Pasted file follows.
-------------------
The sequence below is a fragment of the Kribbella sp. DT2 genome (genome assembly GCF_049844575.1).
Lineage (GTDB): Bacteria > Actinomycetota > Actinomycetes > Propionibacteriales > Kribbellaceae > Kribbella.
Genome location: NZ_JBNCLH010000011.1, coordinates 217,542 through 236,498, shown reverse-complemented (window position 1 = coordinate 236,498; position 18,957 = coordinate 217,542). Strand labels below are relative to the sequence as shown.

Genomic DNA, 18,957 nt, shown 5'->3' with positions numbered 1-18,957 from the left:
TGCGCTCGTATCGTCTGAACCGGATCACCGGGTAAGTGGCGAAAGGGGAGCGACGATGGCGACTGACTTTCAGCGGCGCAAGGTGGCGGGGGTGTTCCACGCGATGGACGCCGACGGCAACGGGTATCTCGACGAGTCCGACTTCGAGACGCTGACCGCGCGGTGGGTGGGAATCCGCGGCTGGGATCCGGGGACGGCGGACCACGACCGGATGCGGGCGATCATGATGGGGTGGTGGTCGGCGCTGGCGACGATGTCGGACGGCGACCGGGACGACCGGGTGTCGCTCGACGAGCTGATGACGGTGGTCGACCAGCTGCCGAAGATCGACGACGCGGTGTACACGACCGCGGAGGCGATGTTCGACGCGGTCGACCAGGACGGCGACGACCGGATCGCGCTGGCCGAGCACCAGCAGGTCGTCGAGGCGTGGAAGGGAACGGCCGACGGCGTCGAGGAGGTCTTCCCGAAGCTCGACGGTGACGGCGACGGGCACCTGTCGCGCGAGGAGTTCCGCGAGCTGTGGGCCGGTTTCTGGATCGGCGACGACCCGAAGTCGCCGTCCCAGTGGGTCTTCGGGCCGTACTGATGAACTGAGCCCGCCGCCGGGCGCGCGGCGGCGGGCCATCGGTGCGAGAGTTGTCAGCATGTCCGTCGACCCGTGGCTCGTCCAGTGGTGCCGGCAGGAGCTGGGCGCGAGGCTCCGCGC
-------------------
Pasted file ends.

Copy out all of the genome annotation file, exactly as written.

The sequence below is a fragment of the Kribbella sp. DT2 genome (genome assembly GCF_049844575.1).
Lineage (GTDB): Bacteria > Actinomycetota > Actinomycetes > Propionibacteriales > Kribbellaceae > Kribbella.
Genome location: NZ_JBNCLH010000011.1, coordinates 217,542 through 236,498, shown reverse-complemented (window position 1 = coordinate 236,498; position 18,957 = coordinate 217,542). Strand labels below are relative to the sequence as shown.

Genomic DNA, 18,957 nt, shown 5'->3' with positions numbered 1-18,957 from the left:
TGCGCTCGTATCGTCTGAACCGGATCACCGGGTAAGTGGCGAAAGGGGAGCGACGATGGCGACTGACTTTCAGCGGCGCAAGGTGGCGGGGGTGTTCCACGCGATGGACGCCGACGGCAACGGGTATCTCGACGAGTCCGACTTCGAGACGCTGACCGCGCGGTGGGTGGGAATCCGCGGCTGGGATCCGGGGACGGCGGACCACGACCGGATGCGGGCGATCATGATGGGGTGGTGGTCGGCGCTGGCGACGATGTCGGACGGCGACCGGGACGACCGGGTGTCGCTCGACGAGCTGATGACGGTGGTCGACCAGCTGCCGAAGATCGACGACGCGGTGTACACGACCGCGGAGGCGATGTTCGACGCGGTCGACCAGGACGGCGACGACCGGATCGCGCTGGCCGAGCACCAGCAGGTCGTCGAGGCGTGGAAGGGAACGGCCGACGGCGTCGAGGAGGTCTTCCCGAAGCTCGACGGTGACGGCGACGGGCACCTGTCGCGCGAGGAGTTCCGCGAGCTGTGGGCCGGTTTCTGGATCGGCGACGACCCGAAGTCGCCGTCCCAGTGGGTCTTCGGGCCGTACTGATGAACTGAGCCCGCCGCCGGGCGCGCGGCGGCGGGCCATCGGTGCGAGAGTTGTCAGCATGTCCGTCGACCCGTGGCTCGTCCAGTGGTGCCGGCAGGAGCTGGGCGCGAGGCTCCGCGC